Rogers has announced that it will require a warrant if police want to identify its users reports the Globe and Mail.
“After hearing feedback from our customers and reviewing the Supreme Court ruling from last month, we’ve decided that from now on we will require a court order/warrant to provide basic customer information to law enforcement agencies, except in life threatening emergencies,” Rogers spokeswoman Jennifer Kett said in an e-mailed statement. “We believe this move is better for our customers and that law enforcement agencies will still be able to protect the public.”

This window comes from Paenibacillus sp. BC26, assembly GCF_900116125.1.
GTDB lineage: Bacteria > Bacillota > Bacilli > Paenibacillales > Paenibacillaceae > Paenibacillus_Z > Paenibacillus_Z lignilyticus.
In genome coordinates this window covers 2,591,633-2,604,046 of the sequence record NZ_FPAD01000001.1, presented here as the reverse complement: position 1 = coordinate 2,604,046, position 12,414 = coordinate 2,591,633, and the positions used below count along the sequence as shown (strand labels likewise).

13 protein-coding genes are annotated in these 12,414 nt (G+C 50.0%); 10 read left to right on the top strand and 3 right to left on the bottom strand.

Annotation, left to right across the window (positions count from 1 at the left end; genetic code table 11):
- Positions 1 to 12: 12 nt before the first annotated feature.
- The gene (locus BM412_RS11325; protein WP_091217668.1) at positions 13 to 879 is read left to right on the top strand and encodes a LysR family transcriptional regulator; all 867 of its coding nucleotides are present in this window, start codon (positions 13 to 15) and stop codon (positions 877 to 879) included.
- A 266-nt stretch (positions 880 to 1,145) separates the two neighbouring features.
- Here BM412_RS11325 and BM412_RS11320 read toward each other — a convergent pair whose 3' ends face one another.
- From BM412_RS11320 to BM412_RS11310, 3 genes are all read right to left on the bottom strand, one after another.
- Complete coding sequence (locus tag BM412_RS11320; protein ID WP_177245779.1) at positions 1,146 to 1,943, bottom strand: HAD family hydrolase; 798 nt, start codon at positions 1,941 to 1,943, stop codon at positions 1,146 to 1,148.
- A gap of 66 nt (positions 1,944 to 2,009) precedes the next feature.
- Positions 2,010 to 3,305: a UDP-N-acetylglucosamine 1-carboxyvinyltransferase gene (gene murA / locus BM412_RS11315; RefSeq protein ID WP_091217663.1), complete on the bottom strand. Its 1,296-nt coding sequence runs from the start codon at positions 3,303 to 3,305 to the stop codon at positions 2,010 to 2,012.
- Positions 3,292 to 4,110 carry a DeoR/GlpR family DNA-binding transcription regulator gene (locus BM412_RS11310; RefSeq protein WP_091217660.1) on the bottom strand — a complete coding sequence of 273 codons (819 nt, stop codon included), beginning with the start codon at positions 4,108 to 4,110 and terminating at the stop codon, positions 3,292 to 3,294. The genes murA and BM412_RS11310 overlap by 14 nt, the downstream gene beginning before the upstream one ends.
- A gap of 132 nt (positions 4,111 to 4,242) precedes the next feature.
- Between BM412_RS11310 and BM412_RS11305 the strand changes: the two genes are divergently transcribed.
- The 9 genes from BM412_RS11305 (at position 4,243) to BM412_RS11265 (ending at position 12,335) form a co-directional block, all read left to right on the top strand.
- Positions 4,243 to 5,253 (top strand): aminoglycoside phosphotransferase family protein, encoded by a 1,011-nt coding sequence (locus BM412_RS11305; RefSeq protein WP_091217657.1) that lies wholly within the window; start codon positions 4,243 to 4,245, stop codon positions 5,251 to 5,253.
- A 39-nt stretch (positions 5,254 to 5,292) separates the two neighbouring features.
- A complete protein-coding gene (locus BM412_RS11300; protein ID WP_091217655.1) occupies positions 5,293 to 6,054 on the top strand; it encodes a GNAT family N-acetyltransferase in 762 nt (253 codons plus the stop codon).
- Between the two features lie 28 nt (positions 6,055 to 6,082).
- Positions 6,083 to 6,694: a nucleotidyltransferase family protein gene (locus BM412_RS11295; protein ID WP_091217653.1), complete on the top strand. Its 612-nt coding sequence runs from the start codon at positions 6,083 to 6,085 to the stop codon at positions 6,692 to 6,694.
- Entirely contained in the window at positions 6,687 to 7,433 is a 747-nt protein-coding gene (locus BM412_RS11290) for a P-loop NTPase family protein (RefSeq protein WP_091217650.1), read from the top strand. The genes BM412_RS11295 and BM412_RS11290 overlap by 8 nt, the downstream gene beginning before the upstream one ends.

Rogers is one of the first Canadian telecom providers to publish what is known as a “transparency report.” In a brief report it made public in early June, the company revealed it received a total of 174,917 requests for customer information in 2013. It did not specify how many of those requests were fulfilled.This announcement comes as a response to the R. v. Spencer decision laid out by the Supreme Court of Canada on June 13. The Court determined in the case that internet users have an expectation of privacy in their online persona and request for personal information from an ISP constitutes a search for Charter purposes.